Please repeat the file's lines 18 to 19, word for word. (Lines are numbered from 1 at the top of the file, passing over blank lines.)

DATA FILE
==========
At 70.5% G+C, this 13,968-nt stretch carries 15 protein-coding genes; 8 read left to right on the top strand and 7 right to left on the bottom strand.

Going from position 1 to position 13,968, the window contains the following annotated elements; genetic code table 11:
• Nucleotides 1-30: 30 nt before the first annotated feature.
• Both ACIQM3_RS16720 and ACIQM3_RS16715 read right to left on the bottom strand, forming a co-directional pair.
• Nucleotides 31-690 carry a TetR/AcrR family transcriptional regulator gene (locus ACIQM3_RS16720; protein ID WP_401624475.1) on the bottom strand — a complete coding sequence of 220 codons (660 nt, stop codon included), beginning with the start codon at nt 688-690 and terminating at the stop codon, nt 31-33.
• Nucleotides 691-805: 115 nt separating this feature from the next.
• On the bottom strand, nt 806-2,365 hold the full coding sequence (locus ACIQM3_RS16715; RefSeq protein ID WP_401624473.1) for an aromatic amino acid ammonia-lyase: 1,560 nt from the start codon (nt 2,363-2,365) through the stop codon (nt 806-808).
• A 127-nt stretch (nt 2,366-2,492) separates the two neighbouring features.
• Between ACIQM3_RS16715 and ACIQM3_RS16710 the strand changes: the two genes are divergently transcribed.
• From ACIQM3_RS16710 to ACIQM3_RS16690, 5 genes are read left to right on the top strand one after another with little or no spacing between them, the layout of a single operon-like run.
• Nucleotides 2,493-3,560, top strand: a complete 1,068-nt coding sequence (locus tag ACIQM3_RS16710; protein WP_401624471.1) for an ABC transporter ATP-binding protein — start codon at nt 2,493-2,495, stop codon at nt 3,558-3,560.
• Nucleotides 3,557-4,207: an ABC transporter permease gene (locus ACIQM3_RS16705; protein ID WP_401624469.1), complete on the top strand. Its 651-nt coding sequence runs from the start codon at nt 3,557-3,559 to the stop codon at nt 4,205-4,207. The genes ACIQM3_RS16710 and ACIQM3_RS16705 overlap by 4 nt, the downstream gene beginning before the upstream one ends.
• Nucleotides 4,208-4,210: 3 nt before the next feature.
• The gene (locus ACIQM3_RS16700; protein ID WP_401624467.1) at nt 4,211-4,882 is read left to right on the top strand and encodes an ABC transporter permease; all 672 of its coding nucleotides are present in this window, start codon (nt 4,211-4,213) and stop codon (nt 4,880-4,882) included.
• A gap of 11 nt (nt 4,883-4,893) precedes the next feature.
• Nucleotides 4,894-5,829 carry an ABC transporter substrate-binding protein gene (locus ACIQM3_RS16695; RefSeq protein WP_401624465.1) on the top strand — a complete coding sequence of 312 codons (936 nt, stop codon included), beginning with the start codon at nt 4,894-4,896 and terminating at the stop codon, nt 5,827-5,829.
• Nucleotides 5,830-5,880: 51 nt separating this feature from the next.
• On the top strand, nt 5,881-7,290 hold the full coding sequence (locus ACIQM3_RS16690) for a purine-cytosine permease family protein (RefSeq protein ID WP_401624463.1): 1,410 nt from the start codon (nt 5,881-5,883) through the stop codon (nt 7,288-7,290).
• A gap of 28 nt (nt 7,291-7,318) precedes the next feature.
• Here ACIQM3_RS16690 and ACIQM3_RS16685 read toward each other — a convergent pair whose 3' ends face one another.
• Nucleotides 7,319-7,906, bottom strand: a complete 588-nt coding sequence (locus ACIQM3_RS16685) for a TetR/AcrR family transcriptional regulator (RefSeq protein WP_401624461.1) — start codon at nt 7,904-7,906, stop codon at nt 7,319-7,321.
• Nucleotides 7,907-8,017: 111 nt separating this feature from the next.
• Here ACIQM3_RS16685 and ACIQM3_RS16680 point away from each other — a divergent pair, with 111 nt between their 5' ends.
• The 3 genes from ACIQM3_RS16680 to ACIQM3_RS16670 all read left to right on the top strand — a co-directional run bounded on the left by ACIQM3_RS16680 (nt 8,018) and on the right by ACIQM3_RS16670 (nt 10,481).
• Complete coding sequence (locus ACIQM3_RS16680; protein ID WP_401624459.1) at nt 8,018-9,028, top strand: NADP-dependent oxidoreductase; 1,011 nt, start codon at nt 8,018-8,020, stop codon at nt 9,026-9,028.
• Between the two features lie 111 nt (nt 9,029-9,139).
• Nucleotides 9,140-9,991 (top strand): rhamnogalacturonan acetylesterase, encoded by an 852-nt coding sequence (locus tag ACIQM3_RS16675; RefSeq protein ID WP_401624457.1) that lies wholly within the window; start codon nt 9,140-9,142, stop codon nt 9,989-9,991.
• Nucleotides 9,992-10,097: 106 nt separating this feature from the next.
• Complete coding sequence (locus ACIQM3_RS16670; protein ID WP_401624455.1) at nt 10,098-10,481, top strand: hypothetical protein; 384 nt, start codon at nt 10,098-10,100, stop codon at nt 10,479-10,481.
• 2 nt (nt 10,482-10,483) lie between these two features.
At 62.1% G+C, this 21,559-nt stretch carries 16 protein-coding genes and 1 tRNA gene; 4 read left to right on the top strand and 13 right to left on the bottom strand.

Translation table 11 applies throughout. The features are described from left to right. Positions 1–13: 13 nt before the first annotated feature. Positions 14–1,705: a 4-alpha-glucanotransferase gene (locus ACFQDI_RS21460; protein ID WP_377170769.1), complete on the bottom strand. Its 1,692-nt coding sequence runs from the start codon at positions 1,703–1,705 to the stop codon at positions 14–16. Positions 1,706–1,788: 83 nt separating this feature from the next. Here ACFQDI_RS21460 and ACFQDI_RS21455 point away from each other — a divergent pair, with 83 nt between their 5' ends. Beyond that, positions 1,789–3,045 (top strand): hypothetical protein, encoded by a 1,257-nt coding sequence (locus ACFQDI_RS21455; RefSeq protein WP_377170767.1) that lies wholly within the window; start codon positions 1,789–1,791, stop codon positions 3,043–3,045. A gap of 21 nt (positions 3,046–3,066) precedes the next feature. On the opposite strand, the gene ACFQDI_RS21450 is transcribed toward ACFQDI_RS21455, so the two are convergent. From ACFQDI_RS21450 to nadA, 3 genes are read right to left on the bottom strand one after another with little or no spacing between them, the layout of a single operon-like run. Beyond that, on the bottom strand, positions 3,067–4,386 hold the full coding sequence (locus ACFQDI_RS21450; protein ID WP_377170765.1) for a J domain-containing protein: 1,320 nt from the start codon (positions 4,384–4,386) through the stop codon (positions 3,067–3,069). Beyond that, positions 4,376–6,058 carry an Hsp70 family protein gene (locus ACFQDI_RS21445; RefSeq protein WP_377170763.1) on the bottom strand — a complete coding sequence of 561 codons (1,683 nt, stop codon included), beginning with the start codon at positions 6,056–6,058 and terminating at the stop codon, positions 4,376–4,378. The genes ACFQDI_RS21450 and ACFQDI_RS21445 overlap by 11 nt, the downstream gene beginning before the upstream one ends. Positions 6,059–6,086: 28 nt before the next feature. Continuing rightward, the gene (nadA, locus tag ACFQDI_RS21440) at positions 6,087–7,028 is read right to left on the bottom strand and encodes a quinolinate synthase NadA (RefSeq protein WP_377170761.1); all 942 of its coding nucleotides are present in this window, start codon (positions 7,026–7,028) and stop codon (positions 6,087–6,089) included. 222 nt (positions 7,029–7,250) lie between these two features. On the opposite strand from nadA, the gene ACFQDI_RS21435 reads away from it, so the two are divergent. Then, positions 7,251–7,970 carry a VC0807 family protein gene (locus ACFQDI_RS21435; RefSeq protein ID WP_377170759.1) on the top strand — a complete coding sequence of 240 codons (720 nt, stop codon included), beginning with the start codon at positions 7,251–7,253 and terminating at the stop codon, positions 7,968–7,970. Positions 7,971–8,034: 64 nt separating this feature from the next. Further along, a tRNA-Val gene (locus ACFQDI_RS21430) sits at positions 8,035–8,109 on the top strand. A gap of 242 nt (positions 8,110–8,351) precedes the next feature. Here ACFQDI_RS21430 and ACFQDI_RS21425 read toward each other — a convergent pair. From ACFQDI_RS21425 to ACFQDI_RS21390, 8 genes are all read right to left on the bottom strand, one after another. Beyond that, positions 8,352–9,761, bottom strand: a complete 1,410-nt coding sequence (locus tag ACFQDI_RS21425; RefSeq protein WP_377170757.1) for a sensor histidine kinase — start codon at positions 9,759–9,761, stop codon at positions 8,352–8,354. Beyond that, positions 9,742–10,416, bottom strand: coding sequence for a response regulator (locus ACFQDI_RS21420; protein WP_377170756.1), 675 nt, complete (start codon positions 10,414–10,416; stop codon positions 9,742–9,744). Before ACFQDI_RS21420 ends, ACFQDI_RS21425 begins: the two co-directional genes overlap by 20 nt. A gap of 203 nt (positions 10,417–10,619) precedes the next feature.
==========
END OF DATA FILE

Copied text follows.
• On the top strand, nt 5,881-7,290 hold the full coding sequence (locus ACIQM3_RS16690) for a purine-cytosine permease family protein (RefSeq protein ID WP_401624463.1): 1,410 nt from the start codon (nt 5,881-5,883) through the stop codon (nt 7,288-7,290).
• A gap of 28 nt (nt 7,291-7,318) precedes the next feature.